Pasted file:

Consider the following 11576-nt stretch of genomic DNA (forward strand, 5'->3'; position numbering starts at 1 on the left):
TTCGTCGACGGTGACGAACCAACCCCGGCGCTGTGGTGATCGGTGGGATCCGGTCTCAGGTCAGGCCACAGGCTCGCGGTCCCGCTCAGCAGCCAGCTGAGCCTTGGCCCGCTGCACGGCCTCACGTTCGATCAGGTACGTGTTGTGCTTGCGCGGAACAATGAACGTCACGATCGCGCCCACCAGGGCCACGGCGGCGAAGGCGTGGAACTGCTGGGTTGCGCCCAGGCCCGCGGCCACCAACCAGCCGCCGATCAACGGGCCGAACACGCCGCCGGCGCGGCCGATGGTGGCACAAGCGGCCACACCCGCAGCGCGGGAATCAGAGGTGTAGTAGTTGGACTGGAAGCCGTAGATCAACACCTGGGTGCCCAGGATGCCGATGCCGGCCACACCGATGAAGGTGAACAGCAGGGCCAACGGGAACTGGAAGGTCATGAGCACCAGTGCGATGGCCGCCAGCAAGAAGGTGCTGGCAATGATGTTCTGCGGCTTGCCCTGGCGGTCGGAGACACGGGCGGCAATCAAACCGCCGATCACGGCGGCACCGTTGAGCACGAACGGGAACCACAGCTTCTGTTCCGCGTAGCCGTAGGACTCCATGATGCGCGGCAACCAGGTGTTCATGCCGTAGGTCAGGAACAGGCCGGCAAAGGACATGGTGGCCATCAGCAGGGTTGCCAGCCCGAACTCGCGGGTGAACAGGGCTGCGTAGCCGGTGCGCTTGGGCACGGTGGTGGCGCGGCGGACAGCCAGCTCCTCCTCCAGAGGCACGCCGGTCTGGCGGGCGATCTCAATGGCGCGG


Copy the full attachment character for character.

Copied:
Consider the following 11576-nt stretch of genomic DNA (forward strand, 5'->3'; position numbering starts at 1 on the left):
TTCGTCGACGGTGACGAACCAACCCCGGCGCTGTGGTGATCGGTGGGATCCGGTCTCAGGTCAGGCCACAGGCTCGCGGTCCCGCTCAGCAGCCAGCTGAGCCTTGGCCCGCTGCACGGCCTCACGTTCGATCAGGTACGTGTTGTGCTTGCGCGGAACAATGAACGTCACGATCGCGCCCACCAGGGCCACGGCGGCGAAGGCGTGGAACTGCTGGGTTGCGCCCAGGCCCGCGGCCACCAACCAGCCGCCGATCAACGGGCCGAACACGCCGCCGGCGCGGCCGATGGTGGCACAAGCGGCCACACCCGCAGCGCGGGAATCAGAGGTGTAGTAGTTGGACTGGAAGCCGTAGATCAACACCTGGGTGCCCAGGATGCCGATGCCGGCCACACCGATGAAGGTGAACAGCAGGGCCAACGGGAACTGGAAGGTCATGAGCACCAGTGCGATGGCCGCCAGCAAGAAGGTGCTGGCAATGATGTTCTGCGGCTTGCCCTGGCGGTCGGAGACACGGGCGGCAATCAAACCGCCGATCACGGCGGCACCGTTGAGCACGAACGGGAACCACAGCTTCTGTTCCGCGTAGCCGTAGGACTCCATGATGCGCGGCAACCAGGTGTTCATGCCGTAGGTCAGGAACAGGCCGGCAAAGGACATGGTGGCCATCAGCAGGGTTGCCAGCCCGAACTCGCGGGTGAACAGGGCTGCGTAGCCGGTGCGCTTGGGCACGGTGGTGGCGCGGCGGACAGCCAGCTCCTCCTCCAGAGGCACGCCGGTCTGGCGGGCGATCTCAATGGCGCGG